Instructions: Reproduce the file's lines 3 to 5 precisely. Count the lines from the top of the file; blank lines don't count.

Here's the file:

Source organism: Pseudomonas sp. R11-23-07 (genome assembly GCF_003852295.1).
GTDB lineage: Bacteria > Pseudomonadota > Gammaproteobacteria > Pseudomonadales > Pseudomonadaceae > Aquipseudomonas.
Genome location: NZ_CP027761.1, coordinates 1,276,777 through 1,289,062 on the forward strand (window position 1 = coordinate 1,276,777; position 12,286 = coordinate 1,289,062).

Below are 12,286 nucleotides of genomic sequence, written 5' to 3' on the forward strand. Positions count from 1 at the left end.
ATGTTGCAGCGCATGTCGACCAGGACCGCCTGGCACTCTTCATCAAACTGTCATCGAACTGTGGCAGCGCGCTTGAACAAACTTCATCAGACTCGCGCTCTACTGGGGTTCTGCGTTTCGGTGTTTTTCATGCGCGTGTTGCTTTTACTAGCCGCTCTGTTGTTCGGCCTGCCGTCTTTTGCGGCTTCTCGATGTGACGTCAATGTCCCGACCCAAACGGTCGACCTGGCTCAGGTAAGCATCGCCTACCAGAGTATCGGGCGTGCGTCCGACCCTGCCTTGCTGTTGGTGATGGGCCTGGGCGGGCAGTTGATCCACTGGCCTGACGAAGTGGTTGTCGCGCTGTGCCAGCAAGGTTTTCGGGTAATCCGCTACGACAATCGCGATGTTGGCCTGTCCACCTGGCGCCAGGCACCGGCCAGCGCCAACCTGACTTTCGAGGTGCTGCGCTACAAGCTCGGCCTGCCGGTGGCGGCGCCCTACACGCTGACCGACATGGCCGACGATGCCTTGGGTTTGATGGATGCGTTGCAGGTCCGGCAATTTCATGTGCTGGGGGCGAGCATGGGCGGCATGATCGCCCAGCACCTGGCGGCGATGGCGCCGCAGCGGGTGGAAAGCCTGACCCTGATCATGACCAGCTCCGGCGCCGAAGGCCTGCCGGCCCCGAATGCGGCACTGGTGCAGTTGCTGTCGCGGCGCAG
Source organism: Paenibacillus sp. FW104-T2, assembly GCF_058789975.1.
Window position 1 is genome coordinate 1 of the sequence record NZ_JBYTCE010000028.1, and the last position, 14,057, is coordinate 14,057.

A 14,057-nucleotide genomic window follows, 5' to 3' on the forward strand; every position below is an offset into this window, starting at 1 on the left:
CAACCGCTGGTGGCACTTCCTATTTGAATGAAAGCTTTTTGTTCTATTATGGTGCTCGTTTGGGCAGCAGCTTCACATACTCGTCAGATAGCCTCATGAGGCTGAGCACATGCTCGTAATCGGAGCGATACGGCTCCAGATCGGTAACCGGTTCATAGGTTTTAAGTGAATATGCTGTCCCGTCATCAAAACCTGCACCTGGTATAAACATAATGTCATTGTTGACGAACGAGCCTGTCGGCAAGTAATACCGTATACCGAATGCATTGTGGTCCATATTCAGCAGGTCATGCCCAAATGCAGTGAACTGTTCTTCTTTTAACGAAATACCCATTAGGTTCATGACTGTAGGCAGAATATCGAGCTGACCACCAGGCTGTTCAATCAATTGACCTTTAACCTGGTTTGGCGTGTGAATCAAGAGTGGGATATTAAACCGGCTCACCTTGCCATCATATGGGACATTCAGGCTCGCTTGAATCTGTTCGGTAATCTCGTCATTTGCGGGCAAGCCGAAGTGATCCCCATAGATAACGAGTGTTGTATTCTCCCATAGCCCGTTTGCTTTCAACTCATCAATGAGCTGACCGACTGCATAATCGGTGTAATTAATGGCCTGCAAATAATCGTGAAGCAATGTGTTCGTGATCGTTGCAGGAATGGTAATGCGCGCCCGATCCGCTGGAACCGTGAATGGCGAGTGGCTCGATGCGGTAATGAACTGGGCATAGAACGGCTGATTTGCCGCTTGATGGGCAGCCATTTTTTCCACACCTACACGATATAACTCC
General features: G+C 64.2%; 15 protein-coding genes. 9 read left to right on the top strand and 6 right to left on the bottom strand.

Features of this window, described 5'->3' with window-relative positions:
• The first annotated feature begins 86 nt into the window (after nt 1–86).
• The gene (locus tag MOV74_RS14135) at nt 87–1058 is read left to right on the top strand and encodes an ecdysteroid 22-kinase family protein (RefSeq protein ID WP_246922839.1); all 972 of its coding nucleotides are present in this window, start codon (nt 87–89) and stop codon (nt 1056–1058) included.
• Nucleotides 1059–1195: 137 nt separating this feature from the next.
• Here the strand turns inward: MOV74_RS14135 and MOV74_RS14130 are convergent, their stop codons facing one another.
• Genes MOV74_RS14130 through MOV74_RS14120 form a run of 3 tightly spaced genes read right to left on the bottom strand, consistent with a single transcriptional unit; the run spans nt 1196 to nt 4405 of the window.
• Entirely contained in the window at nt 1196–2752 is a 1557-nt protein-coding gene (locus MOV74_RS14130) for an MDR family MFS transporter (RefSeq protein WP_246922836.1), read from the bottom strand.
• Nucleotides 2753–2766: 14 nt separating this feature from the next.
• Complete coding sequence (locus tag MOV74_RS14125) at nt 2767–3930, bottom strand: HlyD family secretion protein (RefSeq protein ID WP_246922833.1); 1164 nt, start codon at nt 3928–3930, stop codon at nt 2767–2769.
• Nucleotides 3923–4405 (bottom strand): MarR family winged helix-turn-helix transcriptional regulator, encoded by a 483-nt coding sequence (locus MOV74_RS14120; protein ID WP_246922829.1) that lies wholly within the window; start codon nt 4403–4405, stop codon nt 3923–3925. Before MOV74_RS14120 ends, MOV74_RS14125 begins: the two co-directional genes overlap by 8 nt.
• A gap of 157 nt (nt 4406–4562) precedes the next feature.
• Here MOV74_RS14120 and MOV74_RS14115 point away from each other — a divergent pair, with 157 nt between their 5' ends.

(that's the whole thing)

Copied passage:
Genome location: NZ_CP027761.1, coordinates 1,276,777 through 1,289,062 on the forward strand (window position 1 = coordinate 1,276,777; position 12,286 = coordinate 1,289,062).

Below are 12,286 nucleotides of genomic sequence, written 5' to 3' on the forward strand. Positions count from 1 at the left end.
ATGTTGCAGCGCATGTCGACCAGGACCGCCTGGCACTCTTCATCAAACTGTCATCGAACTGTGGCAGCGCGCTTGAACAAACTTCATCAGACTCGCGCTCTACTGGGGTTCTGCGTTTCGGTGTTTTTCATGCGCGTGTTGCTTTTACTAGCCGCTCTGTTGTTCGGCCTGCCGTCTTTTGCGGCTTCTCGATGTGACGTCAATGTCCCGACCCAAACGGTCGACCTGGCTCAGGTAAGCATCGCCTACCAGAGTATCGGGCGTGCGTCCGACCCTGCCTTGCTGTTGGTGATGGGCCTGGGCGGGCAGTTGATCCACTGGCCTGACGAAGTGGTTGTCGCGCTGTGCCAGCAAGGTTTTCGGGTAATCCGCTACGACAATCGCGATGTTGGCCTGTCCACCTGGCGCCAGGCACCGGCCAGCGCCAACCTGACTTTCGAGGTGCTGCGCTACAAGCTCGGCCTGCCGGTGGCGGCGCCCTACACGCTGACCGACATGGCCGACGATGCCTTGGGTTTGATGGATGCGTTGCAGGTCCGGCAATTTCATGTGCTGGGGGCGAGCATGGGCGGCATGATCGCCCAGCACCTGGCGGCGATGGCGCCGCAGCGGGTGGAAAGCCTGACCCTGATCATGACCAGCTCCGGCGCCGAAGGCCTGCCGGCCCCGAATGCGGCACTGGTGCAGTTGCTGTCGCGGCGCAG